One Universe at a Time

Credit: NASA 0

Six Degrees of Isaac Newton

There is a hexagonal cloud pattern at the north pole of Saturn. It was first discovered by Voyager in 1981, and was still there when Cassini arrived at Saturn in 2006. So it seems the pattern has been stable for more than 30 years. There’s been a great deal of debate about just how such a stable geometric shape could form in Saturn’s clouds, but it turns out the solution is surprisingly simple, and it traces back to some early experiments of Newton.

Credit: NASA Goddard Space Flight Center 0

Flare Up

Carbon 14 is radioactive, and decays over time. It is one of the ways we can date the age of living things long after they’ve died. The reason is because carbon 14 is generated in the atmosphere when high energy particles strike nitrogen atoms in the upper atmosphere, and living thing utilize that carbon while they are alive. Once they die the carbon 14 in them isn’t replenished, so as the carbon 14 decays it over time it gives us a measure of how long an organism has been dead.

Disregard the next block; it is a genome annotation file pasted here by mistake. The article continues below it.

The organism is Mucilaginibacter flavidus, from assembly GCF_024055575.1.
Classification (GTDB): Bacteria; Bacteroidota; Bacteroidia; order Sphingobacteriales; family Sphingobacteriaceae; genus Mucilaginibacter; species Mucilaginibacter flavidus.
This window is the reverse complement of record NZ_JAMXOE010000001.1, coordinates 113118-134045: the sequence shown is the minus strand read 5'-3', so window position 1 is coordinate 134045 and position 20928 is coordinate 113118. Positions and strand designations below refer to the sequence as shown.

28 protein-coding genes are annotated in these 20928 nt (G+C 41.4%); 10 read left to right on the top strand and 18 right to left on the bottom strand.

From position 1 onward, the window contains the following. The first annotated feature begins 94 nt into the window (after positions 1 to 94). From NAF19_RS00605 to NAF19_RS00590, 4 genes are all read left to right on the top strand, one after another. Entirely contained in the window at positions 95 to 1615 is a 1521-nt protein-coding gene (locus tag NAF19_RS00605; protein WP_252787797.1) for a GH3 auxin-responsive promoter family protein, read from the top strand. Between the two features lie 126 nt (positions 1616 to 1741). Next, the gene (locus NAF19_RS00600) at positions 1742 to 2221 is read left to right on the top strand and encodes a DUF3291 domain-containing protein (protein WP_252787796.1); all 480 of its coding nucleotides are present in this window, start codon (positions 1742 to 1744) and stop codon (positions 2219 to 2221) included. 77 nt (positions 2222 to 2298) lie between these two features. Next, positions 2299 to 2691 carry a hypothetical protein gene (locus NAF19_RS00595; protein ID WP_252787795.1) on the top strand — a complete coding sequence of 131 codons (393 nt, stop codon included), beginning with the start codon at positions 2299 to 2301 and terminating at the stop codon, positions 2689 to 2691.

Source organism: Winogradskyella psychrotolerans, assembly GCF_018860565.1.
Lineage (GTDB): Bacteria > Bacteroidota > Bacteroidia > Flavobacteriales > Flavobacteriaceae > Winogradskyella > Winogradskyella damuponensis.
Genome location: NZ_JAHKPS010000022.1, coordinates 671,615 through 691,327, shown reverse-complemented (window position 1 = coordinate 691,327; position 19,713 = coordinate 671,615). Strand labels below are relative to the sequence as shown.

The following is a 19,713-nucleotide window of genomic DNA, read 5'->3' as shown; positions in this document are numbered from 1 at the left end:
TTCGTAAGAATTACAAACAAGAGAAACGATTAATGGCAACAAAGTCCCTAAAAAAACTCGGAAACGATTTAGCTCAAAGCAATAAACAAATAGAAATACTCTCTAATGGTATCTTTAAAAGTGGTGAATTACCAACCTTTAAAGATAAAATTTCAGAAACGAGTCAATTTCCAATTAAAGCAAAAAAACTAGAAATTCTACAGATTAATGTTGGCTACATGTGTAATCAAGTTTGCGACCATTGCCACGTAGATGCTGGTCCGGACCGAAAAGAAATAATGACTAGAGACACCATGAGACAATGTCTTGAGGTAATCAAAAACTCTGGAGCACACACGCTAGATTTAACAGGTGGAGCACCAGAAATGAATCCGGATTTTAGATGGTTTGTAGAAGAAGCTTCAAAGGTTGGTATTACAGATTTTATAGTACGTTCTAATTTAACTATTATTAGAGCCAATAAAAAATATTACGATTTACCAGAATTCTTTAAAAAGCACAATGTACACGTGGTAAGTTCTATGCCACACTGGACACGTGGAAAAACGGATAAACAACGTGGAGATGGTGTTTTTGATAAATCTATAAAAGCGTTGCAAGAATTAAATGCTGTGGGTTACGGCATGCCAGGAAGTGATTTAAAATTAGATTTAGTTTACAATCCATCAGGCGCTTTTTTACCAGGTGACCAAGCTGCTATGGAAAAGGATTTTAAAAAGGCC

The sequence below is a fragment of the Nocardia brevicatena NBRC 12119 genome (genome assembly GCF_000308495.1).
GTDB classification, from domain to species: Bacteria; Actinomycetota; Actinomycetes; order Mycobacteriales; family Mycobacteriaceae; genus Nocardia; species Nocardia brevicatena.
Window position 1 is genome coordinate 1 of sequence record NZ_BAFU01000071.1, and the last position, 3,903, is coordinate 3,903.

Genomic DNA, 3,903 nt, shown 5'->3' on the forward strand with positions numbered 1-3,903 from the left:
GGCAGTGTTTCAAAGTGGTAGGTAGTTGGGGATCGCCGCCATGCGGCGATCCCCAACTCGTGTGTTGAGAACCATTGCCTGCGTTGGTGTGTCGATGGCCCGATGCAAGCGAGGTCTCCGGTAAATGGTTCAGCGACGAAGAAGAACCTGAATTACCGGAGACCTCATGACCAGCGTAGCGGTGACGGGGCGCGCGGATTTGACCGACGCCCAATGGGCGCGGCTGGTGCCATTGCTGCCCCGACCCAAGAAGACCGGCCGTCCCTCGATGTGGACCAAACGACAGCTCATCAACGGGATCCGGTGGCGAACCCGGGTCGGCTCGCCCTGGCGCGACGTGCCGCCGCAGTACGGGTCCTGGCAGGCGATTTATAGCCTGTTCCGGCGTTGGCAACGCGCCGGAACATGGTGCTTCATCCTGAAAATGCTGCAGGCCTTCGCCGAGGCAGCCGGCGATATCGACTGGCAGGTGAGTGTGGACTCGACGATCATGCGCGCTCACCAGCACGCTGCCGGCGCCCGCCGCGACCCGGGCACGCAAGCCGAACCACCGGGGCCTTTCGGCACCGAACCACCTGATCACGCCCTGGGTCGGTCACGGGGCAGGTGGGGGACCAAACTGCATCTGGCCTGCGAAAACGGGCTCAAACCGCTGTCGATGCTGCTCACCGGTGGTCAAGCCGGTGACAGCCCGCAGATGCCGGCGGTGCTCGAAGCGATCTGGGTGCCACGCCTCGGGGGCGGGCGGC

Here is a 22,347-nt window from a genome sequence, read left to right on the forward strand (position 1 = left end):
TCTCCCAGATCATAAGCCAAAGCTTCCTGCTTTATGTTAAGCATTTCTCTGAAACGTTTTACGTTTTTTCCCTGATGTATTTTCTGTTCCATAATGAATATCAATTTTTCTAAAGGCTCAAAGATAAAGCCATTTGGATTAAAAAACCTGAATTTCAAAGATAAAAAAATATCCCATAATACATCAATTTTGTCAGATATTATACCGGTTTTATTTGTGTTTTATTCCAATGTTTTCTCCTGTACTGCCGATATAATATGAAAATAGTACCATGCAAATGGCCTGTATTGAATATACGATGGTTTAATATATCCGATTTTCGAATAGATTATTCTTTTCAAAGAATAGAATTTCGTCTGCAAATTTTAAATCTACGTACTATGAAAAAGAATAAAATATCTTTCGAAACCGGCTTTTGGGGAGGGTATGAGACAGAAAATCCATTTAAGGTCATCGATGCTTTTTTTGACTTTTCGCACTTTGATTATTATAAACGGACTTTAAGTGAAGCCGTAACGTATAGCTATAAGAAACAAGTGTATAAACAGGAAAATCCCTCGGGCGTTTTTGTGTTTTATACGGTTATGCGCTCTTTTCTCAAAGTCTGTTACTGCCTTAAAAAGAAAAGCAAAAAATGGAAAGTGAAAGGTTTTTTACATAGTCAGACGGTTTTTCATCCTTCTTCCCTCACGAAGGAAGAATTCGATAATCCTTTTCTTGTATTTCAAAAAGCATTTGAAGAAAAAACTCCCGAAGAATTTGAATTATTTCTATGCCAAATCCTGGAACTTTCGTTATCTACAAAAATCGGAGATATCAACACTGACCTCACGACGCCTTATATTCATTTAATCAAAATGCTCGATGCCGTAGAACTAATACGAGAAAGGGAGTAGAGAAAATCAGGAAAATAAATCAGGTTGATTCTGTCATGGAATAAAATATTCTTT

Credit: NASA, J.J. Hester 0

Loop de Loop

Last month research project known as BICEP2 announced evidence of inflation within the cosmic microwave background (CMB). Now a new paper argues that a different effect known as a radio loop could produce similar results, which raises the question of whether inflation was detected after all.

Credit: NASA/Margarita Karovska 0

Wondrous Star

Mira is a red star in the constellation Cetus. It is a variable star, meaning that its brightness changes over time. The name Mira is Latin for “wondrous”, and so Mira is indeed a wondrous star.


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